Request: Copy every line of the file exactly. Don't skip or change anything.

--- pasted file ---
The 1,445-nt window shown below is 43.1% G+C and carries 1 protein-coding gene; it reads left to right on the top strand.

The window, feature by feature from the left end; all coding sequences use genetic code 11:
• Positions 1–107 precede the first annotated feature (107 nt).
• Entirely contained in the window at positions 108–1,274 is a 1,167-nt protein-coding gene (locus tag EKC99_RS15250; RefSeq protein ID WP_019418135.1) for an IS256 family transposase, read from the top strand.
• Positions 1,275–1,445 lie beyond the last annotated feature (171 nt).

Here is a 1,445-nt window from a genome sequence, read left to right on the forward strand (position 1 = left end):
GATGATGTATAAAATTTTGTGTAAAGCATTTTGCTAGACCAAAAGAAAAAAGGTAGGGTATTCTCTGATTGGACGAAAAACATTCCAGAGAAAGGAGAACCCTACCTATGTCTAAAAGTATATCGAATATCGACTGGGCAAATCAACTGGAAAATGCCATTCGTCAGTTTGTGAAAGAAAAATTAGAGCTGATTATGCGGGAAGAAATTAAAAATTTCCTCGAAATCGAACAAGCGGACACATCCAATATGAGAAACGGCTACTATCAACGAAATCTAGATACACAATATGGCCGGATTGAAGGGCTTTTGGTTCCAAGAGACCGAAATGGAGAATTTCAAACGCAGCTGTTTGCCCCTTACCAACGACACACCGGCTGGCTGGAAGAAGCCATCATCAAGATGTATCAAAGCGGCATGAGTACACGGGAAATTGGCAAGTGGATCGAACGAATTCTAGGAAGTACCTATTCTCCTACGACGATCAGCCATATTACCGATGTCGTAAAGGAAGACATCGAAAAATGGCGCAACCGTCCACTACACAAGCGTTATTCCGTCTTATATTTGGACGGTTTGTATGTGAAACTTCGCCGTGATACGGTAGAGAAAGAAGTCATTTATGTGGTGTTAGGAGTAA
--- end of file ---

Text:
The 1,445-nt window shown below is 43.1% G+C and carries 1 protein-coding gene; it reads left to right on the top strand.

The window, feature by feature from the left end; all coding sequences use genetic code 11:
• Positions 1–107 precede the first annotated feature (107 nt).
• Entirely contained in the window at positions 108–1,274 is a 1,167-nt protein-coding gene (locus tag EKC99_RS15250; RefSeq protein ID WP_019418135.1) for an IS256 family transposase, read from the top strand.
• Positions 1,275–1,445 lie beyond the last annotated feature (171 nt).

Here is a 1,445-nt window from a genome sequence, read left to right on the forward strand (position 1 = left end):
GATGATGTATAAAATTTTGTGTAAAGCATTTTGCTAGACCAAAAGAAAAAAGGTAGGGTATTCTCTGATTGGACGAAAAACATTCCAGAGAAAGGAGAACCCTACCTATGTCTAAAAGTATATCGAATATCGACTGGGCAAATCAACTGGAAAATGCCATTCGTCAGTTTGTGAAAGAAAAATTAGAGCTGATTATGCGGGAAGAAATTAAAAATTTCCTCGAAATCGAACAAGCGGACACATCCAATATGAGAAACGGCTACTATCAACGAAATCTAGATACACAATATGGCCGGATTGAAGGGCTTTTGGTTCCAAGAGACCGAAATGGAGAATTTCAAACGCAGCTGTTTGCCCCTTACCAACGACACACCGGCTGGCTGGAAGAAGCCATCATCAAGATGTATCAAAGCGGCATGAGTACACGGGAAATTGGCAAGTGGATCGAACGAATTCTAGGAAGTACCTATTCTCCTACGACGATCAGCCATATTACCGATGTCGTAAAGGAAGACATCGAAAAATGGCGCAACCGTCCACTACACAAGCGTTATTCCGTCTTATATTTGGACGGTTTGTATGTGAAACTTCGCCGTGATACGGTAGAGAAAGAAGTCATTTATGTGGTGTTAGGAGTAA